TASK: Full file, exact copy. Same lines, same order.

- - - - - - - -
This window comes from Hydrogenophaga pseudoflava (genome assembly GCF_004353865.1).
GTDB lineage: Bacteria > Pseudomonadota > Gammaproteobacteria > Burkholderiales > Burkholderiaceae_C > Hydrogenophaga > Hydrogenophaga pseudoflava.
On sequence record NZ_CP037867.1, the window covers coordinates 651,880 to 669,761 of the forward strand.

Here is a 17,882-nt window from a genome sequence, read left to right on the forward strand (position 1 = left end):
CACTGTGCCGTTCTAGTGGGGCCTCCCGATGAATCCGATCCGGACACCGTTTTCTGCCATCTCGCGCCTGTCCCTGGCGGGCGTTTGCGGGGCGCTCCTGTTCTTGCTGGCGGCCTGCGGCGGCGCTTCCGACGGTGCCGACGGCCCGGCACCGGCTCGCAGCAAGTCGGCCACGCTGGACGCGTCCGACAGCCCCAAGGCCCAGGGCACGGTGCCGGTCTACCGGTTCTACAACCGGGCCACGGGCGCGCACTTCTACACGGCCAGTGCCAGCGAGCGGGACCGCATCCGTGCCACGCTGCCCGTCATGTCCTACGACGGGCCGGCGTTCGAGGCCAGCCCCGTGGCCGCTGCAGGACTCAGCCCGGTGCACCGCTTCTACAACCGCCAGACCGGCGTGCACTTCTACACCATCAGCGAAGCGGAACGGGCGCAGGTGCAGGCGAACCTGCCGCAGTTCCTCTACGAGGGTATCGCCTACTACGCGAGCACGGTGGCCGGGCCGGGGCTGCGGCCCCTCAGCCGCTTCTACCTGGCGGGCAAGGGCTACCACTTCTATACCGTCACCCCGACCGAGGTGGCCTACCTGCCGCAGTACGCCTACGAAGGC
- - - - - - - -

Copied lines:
This window comes from Hydrogenophaga pseudoflava (genome assembly GCF_004353865.1).
GTDB lineage: Bacteria > Pseudomonadota > Gammaproteobacteria > Burkholderiales > Burkholderiaceae_C > Hydrogenophaga > Hydrogenophaga pseudoflava.
On sequence record NZ_CP037867.1, the window covers coordinates 651,880 to 669,761 of the forward strand.

Here is a 17,882-nt window from a genome sequence, read left to right on the forward strand (position 1 = left end):
CACTGTGCCGTTCTAGTGGGGCCTCCCGATGAATCCGATCCGGACACCGTTTTCTGCCATCTCGCGCCTGTCCCTGGCGGGCGTTTGCGGGGCGCTCCTGTTCTTGCTGGCGGCCTGCGGCGGCGCTTCCGACGGTGCCGACGGCCCGGCACCGGCTCGCAGCAAGTCGGCCACGCTGGACGCGTCCGACAGCCCCAAGGCCCAGGGCACGGTGCCGGTCTACCGGTTCTACAACCGGGCCACGGGCGCGCACTTCTACACGGCCAGTGCCAGCGAGCGGGACCGCATCCGTGCCACGCTGCCCGTCATGTCCTACGACGGGCCGGCGTTCGAGGCCAGCCCCGTGGCCGCTGCAGGACTCAGCCCGGTGCACCGCTTCTACAACCGCCAGACCGGCGTGCACTTCTACACCATCAGCGAAGCGGAACGGGCGCAGGTGCAGGCGAACCTGCCGCAGTTCCTCTACGAGGGTATCGCCTACTACGCGAGCACGGTGGCCGGGCCGGGGCTGCGGCCCCTCAGCCGCTTCTACCTGGCGGGCAAGGGCTACCACTTCTATACCGTCACCCCGACCGAGGTGGCCTACCTGCCGCAGTACGCCTACGAAGGC